By Patsy R. Brumfield/NEMS Daily Journal
I’ve been watching “Law & Order” too long.
Last week, I covered the federal trial of Okolona’s Tommy Tacker, accused in a 10-count indictment of a $3 million biofuels subsidy fraud.
Prosecutors Robert Mims and Clay Dabbs put on a meticulous case with witnesses and reams of documents showing how Tacker’s company, Biodiesel of Mississippi Inc., filed false reports about biodiesel production and gained payments from the U.S. Department of Agriculture’s Commodity Credit Corp.
When BMI was audited, as every biofuels company is, the investigation showed discrepancies that indicated a scheme to defraud the government.
And so, last spring, Tacker and partner H. Max Speight of Franklin, Tenn., were indicted. They pleaded not guilty.
If convicted on all 10 counts, each faced up to 50 years in prison and $2.5 million in fines.
Speight had already spent time with Tennessee’s Department of Corrections from a guilty plea to stealing some $1 million from real estate clients. And he subsequently was disbarred from his law practice.
When he cut a deal with prosecutors for his testimony, few people who knew anything about this case were particularly surprised.
Speight is 66. He already knew what prison looks like.
But Tacker was insistent about his innocence. He said he was just the guy who built and ran the Nettleton refinery, and that he didn’t have anything to do with what Speight was doing up in Tennessee.
At this trial, Speight admitted he had filed virtually every fraudulent document and received every fraudulent payment.
He said Tacker knew exactly what was going on.
Several other witnesses told the jury about documents and the fraud’s process, but no one among them ever offered a shred of paper or words from a conversation that ever directly pointed to Tacker’s personal knowledge of the fraud.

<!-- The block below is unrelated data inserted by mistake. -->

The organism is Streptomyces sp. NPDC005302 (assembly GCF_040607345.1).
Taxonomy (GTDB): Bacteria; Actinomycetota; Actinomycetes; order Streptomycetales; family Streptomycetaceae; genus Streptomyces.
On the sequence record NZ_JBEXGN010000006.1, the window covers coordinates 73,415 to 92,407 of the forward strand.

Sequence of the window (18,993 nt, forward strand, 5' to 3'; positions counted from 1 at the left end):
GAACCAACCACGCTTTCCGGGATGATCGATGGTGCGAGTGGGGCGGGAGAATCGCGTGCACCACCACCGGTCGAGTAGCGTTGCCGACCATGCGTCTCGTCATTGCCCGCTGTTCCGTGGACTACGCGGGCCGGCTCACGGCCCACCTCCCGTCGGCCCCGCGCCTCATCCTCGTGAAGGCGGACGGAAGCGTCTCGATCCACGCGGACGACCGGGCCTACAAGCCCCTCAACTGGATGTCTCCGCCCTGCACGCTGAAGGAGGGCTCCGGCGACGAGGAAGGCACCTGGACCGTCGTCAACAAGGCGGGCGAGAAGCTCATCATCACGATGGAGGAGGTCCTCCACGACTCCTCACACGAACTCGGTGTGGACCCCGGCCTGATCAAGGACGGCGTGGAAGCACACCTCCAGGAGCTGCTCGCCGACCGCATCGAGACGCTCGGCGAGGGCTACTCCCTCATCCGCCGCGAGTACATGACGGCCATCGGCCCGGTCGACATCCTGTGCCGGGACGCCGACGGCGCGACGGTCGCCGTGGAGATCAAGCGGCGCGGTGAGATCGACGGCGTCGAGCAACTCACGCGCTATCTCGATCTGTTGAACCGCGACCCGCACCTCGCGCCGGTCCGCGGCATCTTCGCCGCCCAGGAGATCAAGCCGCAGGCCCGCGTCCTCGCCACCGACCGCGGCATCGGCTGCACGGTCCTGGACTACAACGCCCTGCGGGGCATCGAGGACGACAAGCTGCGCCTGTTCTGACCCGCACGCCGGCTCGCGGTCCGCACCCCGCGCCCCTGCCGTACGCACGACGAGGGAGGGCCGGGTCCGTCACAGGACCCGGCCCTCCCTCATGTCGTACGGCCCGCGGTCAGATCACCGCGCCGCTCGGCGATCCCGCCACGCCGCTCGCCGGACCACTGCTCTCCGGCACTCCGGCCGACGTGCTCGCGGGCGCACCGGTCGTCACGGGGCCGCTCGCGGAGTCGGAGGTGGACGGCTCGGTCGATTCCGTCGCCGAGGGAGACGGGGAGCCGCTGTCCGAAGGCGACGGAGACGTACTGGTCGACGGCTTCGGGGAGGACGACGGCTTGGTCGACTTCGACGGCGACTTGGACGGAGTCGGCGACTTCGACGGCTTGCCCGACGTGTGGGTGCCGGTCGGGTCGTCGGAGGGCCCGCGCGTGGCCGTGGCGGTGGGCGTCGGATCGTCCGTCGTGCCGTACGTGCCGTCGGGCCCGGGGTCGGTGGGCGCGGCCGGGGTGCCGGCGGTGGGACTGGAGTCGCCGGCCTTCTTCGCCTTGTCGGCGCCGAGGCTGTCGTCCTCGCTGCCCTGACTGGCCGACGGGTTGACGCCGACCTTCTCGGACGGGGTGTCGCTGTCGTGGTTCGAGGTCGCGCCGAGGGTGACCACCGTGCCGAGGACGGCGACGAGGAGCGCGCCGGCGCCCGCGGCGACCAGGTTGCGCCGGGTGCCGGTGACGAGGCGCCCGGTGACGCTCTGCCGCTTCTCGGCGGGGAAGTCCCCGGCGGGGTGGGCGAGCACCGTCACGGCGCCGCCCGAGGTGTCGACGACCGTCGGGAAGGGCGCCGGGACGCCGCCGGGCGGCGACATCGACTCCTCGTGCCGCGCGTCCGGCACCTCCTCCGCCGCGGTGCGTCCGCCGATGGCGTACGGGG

Oh, sure, he got money from the company. He talked with Speight about their financial problems, and he heard from Speight that he had exhausted all his own wealth to keep the company going.
In America, a defendant doesn’t have to testify. Tacker didn’t. With how this turned out, I keep wondering if he might have made a difference.
But Tacker is a cowboy, a bit of a rogue, and no doubt any thoughts about his testifying were blunted by fears that it could go badly.
When the 12-member jury came back in less than an hour with a guilty verdict on all 10 counts, I was surprised.
I told myself that while many of them probably thought Tacker should have known what was going on, not one shred of evidence – except Speight’s tainted words – implicated him.
“Use your common sense,” said Assistant U.S. Attorney Robert Mims to the jury.
I was sitting there thinking, if I were on trial for something this serious, I’d want them to use more than that. I’d want direct evidence; otherwise, I’m innocent.
Perhaps my own verdict standard was higher than “beyond a reasonable doubt.” If I’d been on that jury, I think I would have hung it up, at the very least.
But I wasn’t, and those dozen people surely gave it their best effort. They performed one of our citizenry’s most important duties.
Contact Patsy R. Brumfield at (662) 678-1596 or email@example.com. Follow her blog, From the Front Row, on NEMS360.com or read her posts on Twitter and Facebook.